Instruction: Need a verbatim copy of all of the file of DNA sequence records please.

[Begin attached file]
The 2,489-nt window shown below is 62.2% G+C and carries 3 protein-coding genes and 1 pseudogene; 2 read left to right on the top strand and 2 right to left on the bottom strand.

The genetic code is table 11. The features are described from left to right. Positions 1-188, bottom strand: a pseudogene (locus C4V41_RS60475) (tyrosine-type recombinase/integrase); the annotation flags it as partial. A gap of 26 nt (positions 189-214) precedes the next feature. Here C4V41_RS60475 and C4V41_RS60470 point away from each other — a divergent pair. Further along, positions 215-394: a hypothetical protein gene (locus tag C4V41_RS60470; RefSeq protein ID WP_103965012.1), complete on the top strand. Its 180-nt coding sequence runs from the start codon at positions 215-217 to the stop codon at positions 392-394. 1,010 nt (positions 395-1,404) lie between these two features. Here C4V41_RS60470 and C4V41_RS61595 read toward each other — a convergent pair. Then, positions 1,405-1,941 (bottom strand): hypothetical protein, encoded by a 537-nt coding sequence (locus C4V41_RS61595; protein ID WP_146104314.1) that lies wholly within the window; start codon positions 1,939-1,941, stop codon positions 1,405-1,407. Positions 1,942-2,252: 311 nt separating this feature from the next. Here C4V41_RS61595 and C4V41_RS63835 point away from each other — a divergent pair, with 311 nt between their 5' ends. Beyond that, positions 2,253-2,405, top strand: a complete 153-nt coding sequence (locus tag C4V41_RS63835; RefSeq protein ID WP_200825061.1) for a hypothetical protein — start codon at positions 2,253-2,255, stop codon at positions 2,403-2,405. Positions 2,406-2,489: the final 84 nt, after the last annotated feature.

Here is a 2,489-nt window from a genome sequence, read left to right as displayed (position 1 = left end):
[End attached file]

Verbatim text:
The 2,489-nt window shown below is 62.2% G+C and carries 3 protein-coding genes and 1 pseudogene; 2 read left to right on the top strand and 2 right to left on the bottom strand.

The genetic code is table 11. The features are described from left to right. Positions 1-188, bottom strand: a pseudogene (locus C4V41_RS60475) (tyrosine-type recombinase/integrase); the annotation flags it as partial. A gap of 26 nt (positions 189-214) precedes the next feature. Here C4V41_RS60475 and C4V41_RS60470 point away from each other — a divergent pair. Further along, positions 215-394: a hypothetical protein gene (locus tag C4V41_RS60470; RefSeq protein ID WP_103965012.1), complete on the top strand. Its 180-nt coding sequence runs from the start codon at positions 215-217 to the stop codon at positions 392-394. 1,010 nt (positions 395-1,404) lie between these two features. Here C4V41_RS60470 and C4V41_RS61595 read toward each other — a convergent pair. Then, positions 1,405-1,941 (bottom strand): hypothetical protein, encoded by a 537-nt coding sequence (locus C4V41_RS61595; protein ID WP_146104314.1) that lies wholly within the window; start codon positions 1,939-1,941, stop codon positions 1,405-1,407. Positions 1,942-2,252: 311 nt separating this feature from the next. Here C4V41_RS61595 and C4V41_RS63835 point away from each other — a divergent pair, with 311 nt between their 5' ends. Beyond that, positions 2,253-2,405, top strand: a complete 153-nt coding sequence (locus tag C4V41_RS63835; RefSeq protein ID WP_200825061.1) for a hypothetical protein — start codon at positions 2,253-2,255, stop codon at positions 2,403-2,405. Positions 2,406-2,489: the final 84 nt, after the last annotated feature.

Here is a 2,489-nt window from a genome sequence, read left to right as displayed (position 1 = left end):